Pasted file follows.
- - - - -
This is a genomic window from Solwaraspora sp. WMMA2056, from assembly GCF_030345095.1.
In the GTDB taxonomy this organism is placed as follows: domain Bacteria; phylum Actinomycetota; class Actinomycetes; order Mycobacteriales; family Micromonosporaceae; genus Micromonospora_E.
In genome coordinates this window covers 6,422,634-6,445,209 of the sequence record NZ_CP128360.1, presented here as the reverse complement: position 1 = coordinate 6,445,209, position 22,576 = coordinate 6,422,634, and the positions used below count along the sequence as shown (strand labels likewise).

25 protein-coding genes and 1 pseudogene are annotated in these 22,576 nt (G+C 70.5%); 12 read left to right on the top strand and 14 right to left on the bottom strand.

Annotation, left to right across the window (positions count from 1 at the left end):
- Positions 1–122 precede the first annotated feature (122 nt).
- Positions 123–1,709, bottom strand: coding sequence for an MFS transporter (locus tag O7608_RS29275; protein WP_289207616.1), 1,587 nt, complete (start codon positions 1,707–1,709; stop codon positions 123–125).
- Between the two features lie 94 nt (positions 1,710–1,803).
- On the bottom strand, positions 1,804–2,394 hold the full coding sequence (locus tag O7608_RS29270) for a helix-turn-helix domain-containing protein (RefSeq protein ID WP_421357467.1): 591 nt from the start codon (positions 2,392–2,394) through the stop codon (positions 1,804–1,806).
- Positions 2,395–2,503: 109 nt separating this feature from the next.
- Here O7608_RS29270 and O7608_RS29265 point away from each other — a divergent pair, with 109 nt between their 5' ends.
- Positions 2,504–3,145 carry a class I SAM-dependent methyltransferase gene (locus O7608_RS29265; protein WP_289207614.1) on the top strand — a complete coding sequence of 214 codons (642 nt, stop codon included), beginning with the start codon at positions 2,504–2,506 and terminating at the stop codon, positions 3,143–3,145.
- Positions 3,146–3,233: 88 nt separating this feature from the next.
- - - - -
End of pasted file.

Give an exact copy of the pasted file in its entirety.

This is a genomic window from Solwaraspora sp. WMMA2056, from assembly GCF_030345095.1.
In the GTDB taxonomy this organism is placed as follows: domain Bacteria; phylum Actinomycetota; class Actinomycetes; order Mycobacteriales; family Micromonosporaceae; genus Micromonospora_E.
In genome coordinates this window covers 6,422,634-6,445,209 of the sequence record NZ_CP128360.1, presented here as the reverse complement: position 1 = coordinate 6,445,209, position 22,576 = coordinate 6,422,634, and the positions used below count along the sequence as shown (strand labels likewise).

25 protein-coding genes and 1 pseudogene are annotated in these 22,576 nt (G+C 70.5%); 12 read left to right on the top strand and 14 right to left on the bottom strand.

Annotation, left to right across the window (positions count from 1 at the left end):
- Positions 1–122 precede the first annotated feature (122 nt).
- Positions 123–1,709, bottom strand: coding sequence for an MFS transporter (locus tag O7608_RS29275; protein WP_289207616.1), 1,587 nt, complete (start codon positions 1,707–1,709; stop codon positions 123–125).
- Between the two features lie 94 nt (positions 1,710–1,803).
- On the bottom strand, positions 1,804–2,394 hold the full coding sequence (locus tag O7608_RS29270) for a helix-turn-helix domain-containing protein (RefSeq protein ID WP_421357467.1): 591 nt from the start codon (positions 2,392–2,394) through the stop codon (positions 1,804–1,806).
- Positions 2,395–2,503: 109 nt separating this feature from the next.
- Here O7608_RS29270 and O7608_RS29265 point away from each other — a divergent pair, with 109 nt between their 5' ends.
- Positions 2,504–3,145 carry a class I SAM-dependent methyltransferase gene (locus O7608_RS29265; protein WP_289207614.1) on the top strand — a complete coding sequence of 214 codons (642 nt, stop codon included), beginning with the start codon at positions 2,504–2,506 and terminating at the stop codon, positions 3,143–3,145.
- Positions 3,146–3,233: 88 nt separating this feature from the next.